I’m happy to welcome Wild Rose Press author Karen Guzman. Today, Karen shares an eclectic list of unexpected likes and her new release, Arborview.
It’s funny sometimes how we think we know our tastes, our likes and dislikes, what we’ll go for and what we won’t. In the spirit of disclosure—and self-discovery—here’s an eclectic, random list of stuff I’ve stumbled across and, to my surprise, really enjoyed.
The lesson: Give it a shot. You never know.
1. Economic theory – Not something I waded into during my MFA program, but my day job now is a writer for a graduate business school. I’ve learned so much about the way markets work, and why we’re in the mess we’re in.
2. Edamame beans – versatile, delicious, and so healthy. Who knew?
3. The Showtime series Billions – a guilty pleasure. Depraved, greedy egotists trying to outdo each other via over-the-top plot twists, but smart writing and great acting make it a hoot.
4. Microgreens – These looked like the weeds in my lawn when my husband I first saw them at our local CSA farm. Now we show up early before they sell out. Crunchy, cool, a hint of spice. Take any salad to a new level.
5. Hard Seltzer – fruity flavors, just a hint of alcohol and totally refreshing.
6. The Revenant movie – Heard it was violent and wasn’t interested in watching Leonardo DiCaprio fight a bear. In reality: a deeply spiritual tour de force with amazing performances. One of my favorite films.
7. The California desert — I’m not one for heat, so I was skeptical when we visited my mother-in-law in Palm Springs the first time. Now, wow. The vastness, the barren brown hills, the startling green of a hidden oasis, the solemn stark beauty of Joshua Tree National Park. Amazing landscape.
8. Snowshoeing – I’m a hiker, but I was skeptical about strapping these onto my boots. Now I love crunching over the surface of freshly fallen snow.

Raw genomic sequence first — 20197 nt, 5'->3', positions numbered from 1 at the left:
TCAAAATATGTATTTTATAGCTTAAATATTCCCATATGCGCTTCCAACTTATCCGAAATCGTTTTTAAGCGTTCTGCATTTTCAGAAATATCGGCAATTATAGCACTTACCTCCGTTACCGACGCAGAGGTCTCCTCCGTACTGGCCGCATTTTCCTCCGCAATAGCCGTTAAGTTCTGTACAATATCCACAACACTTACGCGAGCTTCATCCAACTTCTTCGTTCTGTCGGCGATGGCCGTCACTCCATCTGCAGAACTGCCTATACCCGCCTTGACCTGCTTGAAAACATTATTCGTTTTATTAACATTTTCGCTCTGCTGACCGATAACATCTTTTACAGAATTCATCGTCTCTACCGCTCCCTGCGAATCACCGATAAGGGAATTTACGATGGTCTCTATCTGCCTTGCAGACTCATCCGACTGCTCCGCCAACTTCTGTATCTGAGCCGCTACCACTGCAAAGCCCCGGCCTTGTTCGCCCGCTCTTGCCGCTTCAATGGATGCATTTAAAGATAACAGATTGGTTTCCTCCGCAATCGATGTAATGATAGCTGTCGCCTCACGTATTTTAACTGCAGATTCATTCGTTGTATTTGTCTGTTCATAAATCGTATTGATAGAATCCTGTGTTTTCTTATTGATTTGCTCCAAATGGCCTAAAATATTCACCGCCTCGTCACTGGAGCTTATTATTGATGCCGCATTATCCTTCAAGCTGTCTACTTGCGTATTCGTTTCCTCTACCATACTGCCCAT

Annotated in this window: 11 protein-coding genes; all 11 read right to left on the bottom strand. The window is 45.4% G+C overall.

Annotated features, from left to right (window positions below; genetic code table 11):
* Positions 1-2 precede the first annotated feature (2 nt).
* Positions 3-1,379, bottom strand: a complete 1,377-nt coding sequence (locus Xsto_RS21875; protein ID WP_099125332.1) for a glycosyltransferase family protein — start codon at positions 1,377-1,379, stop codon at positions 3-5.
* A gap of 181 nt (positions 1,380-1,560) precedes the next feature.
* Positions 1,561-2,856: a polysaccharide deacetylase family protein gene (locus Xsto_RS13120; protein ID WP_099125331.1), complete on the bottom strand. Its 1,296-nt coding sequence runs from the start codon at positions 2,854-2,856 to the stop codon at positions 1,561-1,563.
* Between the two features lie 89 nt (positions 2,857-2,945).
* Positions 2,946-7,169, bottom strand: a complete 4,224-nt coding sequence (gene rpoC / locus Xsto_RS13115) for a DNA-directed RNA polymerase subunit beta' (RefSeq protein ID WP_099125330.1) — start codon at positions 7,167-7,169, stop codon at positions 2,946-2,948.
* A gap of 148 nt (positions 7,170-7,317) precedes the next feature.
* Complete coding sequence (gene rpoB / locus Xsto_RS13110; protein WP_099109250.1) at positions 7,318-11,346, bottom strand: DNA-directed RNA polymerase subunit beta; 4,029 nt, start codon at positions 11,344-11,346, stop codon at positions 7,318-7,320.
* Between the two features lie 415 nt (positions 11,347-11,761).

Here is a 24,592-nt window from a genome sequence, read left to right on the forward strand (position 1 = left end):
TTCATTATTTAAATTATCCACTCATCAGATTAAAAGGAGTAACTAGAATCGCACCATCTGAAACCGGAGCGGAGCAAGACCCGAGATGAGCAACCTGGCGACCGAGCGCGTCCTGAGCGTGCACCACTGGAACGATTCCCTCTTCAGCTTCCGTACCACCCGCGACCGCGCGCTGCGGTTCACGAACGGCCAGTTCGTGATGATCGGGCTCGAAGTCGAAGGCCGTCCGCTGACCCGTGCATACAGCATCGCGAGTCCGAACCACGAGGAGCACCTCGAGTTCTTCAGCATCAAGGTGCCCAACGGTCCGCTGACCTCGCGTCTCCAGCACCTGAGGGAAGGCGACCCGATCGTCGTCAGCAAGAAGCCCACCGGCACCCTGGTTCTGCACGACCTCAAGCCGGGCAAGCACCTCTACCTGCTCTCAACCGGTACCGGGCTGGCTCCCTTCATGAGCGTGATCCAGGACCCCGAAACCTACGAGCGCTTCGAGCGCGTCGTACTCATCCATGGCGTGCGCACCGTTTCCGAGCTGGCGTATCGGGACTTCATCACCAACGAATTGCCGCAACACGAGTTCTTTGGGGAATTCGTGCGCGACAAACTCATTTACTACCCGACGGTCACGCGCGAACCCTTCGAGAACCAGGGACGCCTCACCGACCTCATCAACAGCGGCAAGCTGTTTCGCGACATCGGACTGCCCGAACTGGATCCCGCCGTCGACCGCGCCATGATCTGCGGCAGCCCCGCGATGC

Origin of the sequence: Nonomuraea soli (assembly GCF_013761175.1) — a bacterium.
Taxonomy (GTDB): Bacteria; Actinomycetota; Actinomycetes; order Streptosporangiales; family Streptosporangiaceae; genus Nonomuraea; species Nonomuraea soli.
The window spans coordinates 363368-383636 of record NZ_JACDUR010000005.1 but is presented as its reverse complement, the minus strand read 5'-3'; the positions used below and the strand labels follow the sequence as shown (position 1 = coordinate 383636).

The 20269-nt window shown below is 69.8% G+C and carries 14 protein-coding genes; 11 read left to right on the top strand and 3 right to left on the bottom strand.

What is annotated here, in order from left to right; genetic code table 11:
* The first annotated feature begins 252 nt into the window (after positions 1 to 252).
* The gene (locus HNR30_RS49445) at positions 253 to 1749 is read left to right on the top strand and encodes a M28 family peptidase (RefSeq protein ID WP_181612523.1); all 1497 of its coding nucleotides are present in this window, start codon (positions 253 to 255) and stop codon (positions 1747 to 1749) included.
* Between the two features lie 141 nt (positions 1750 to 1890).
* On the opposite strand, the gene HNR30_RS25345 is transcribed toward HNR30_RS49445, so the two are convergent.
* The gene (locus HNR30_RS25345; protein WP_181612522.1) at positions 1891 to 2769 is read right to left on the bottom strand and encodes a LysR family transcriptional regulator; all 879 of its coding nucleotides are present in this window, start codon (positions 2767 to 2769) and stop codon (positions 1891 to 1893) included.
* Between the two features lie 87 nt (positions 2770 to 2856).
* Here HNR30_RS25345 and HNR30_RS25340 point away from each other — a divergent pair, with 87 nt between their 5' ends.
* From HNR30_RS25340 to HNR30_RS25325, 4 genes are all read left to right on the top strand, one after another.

9. Local talk radio – for old cranks, right? Wrong! Informative—and often entertaining—listening to people you know hash out the issues of the day.
10. Cutting the lawn. Okay, this is a weird one. I think it’s the instant gratification. The lawn is an out-of-control mess. A little work later, and the yard is transformed.
When the recipe for a new life is bittersweet…
Ellen Cahill’s financial future rides on the success of her new pastry shop. A bruising divorce has drained her bank account, along with her spirit. A man enters her life promising love, but Ellen, haunted by the past, questions whether she can pull off this new beginning.
College student Rosa Escamilla has her own culinary dreams—and a difficult mother who’s dead set against them. Rosa won’t be deterred. She scrapes up the money to enroll at a prestigious culinary school, setting out to prove everyone wrong.
When hidden betrayals by the people they love most surface for both Ellen and Rosa, can they overcome the blows they never saw coming on the road to where they want to go?
The light was dying in Arborview. Ellen had to get going, but she wasn’t ready. Descending the ladder meant reentering her life. The time she spent here, suspended among the branches, did not banish the uncertainty that crept back when her feet hit the ground, but it did give her reprieve.
The stillness, the silence, slowed her mind. Be still and know that I am God. She used to love that old Psalm. This must have been what it meant. Her thoughts unraveled in Arborview, exposed in a cool, piercing light, a calm glow giving her hope.
It had been a week since she’d heard from Alice, and the memory of her guilty laundry-room face lingered. Perhaps Ellen had been too harsh, too judgmental. That was a big thing today, wasn’t it? Judging. Nothing was supposed to be off limits, nothing truly wrong, or shameful. Ellen had broken down and left a voicemail, but Alice had not returned the call.
The warm impression William had left in her bed, the faint whiff of his cologne on the pillows, had stayed with Ellen, too. He was coming to take her to dinner in an hour.
William had struck a chord with his pastry shop idea. It had taken root and grown all week within Ellen, its tendrils reaching into her heart. She could see it: a little storefront place, a jingling bell on the door, cakes and pies in the window, a soft wash of light on the gleaming display cases inside.
Author Bio and Links
Karen Guzman is a fiction writer and essayist. Her new novel, Arborview, will be published on September 29 by The Wild Rose Press. Her debut, Homing Instincts, was published by Fiction Attic Press in 2014. Karen’s short fiction has appeared in a number of literary magazines, and her story collection, Pilgrims, was a finalist for the St. Lawrence Book Award.
Karen is a regular contributor to the Collegeville Institute’s Bearings Online magazine. She is the recipient of a 2021 writing fellowship at the Collegeville Institute.